And I have recently. Not because I disfavor equities, but because I think they are overvalued and I don't "need" them. For the risk portion of my portfoio I delve into investment grade preferred stocks. If equities ever become reasonably priced then I'll reconsider them.
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Old 09-18-2023, 01:39 PM   #18
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So 0% works for you in your current situation?
You are looking at this all wrong. It has nothing to do with anyone's particular situation, it just depends on your withdrawal rate and number of years you model.

A portfolio with a 4% WD rate will fail 5% of the time over 30 years (historically) with the default portfolio. Makes no difference if you have SS, pensions, etc. The portfolio can only support 4% for 95% success.

If you go to the investigate tab, you can get a chart of AA vs success. This will vary somewhat depending on your WD % (and # of years).

IOW, I think what you really should be looking at is understanding how AA, WD% and # of years interact. Just try a few scenarios to get a handle on this. Asking for specifics from people is just throwing a bunch of variables and different ways to measure it and confusing the issue.

I think what we are seeing in the replies was covered by Groucho Marx many years ago. Something about him investing only in Treasuries, and friends saying you can't live off that. And Groucho said "You can if you have enough of them". And that's all there is.

So as your WR% goes down, at some point you could live off of cash in your mattress. Get it?

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Old 09-18-2023, 01:43 PM   #19
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You are looking at this all wrong. It has nothing to do with anyone's particular situation, it just depends on your withdrawal rate and number of years you model.

A portfolio with a 4% WD rate will fail 5% of the time over 30 years (historically) with the default portfolio. Makes no difference if you have SS, pensions, etc. The portfolio can only support 4% for 95% success.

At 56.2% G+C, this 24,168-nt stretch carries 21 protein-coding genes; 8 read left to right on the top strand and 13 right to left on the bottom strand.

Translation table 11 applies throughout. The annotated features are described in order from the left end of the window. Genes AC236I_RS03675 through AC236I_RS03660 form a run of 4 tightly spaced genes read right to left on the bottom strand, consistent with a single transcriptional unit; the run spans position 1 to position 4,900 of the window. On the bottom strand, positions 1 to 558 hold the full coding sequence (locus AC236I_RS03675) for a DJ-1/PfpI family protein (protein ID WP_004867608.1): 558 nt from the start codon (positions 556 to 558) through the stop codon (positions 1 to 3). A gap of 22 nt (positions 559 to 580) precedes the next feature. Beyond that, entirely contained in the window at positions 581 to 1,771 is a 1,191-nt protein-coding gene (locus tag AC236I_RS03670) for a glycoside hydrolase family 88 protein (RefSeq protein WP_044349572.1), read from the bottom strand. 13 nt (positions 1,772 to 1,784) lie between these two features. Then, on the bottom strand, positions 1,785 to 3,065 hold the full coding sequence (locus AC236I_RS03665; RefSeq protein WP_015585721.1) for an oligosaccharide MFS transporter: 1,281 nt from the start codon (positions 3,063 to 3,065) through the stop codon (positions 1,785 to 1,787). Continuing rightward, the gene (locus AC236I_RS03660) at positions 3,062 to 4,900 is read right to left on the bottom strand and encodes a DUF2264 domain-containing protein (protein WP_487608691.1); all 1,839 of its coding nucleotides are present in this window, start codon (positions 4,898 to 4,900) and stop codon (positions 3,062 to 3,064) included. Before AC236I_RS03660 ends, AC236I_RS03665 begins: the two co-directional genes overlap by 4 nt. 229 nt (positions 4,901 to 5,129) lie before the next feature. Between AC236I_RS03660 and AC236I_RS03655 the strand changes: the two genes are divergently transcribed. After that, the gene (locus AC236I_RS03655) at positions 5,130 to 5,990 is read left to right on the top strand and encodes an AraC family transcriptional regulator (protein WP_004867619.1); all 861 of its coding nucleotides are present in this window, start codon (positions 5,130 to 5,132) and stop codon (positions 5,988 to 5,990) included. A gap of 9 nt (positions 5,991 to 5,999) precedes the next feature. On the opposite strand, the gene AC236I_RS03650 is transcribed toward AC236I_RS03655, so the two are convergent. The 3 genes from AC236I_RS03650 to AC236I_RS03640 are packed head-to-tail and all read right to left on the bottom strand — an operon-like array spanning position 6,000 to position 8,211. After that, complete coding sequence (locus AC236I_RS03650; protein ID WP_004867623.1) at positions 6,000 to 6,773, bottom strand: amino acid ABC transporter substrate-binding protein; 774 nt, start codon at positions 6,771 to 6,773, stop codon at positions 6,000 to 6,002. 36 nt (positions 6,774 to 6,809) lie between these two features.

If you go to the investigate tab, you can get a chart of AA vs success. This will vary somewhat depending on your WD % (and # of years).

IOW, I think what you really should be looking at is understanding how AA, WD% and # of years interact. Just try a few scenarios to get a handle on this. Asking for specifics from people is just throwing a bunch of variables and different ways to measure it and confusing the issue.

I think what we are seeing in the replies was covered by Groucho Marx many years ago. Something about him investing only in Treasuries, and friends saying you can't live off that. And Groucho said "You can if you have enough of them". And that's all there is.

So as your WR% goes down, at some point you could live off of cash in your mattress. Get it?

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Old 09-18-2023, 01:48 PM   #20
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Originally Posted by ERD50 View Post
You are looking at this all wrong. It has nothing to do with anyone's particular situation, it just depends on your withdrawal rate and number of years you model.

A portfolio with a 4% WD rate will fail 5% of the time over 30 years (historically) with the default portfolio. Makes no difference if you have SS, pensions, etc. The portfolio can only support 4% for 95% success.

If you go to the investigate tab, you can get a chart of AA vs success. This will vary somewhat depending on your WD % (and # of years).

IOW, I think what you really should be looking at is understanding how AA, WD% and # of years interact. Just try a few scenarios to get a handle on this. Asking for specifics from people is just throwing a bunch of variables and different ways to measure it and confusing the issue.

I think what we are seeing in the replies was covered by Groucho Marx many years ago. Something about him investing only in Treasuries, and friends saying you can't live off that. And Groucho said "You can if you have enough of them". And that's all there is.

So as your WR% goes down, at some point you could live off of cash in your mattress. Get it?

-ERD50
I think you are not understanding the question and maybe that is my fault. I thought it was clear. It is essentially who doesnít need equities to have a great retirement.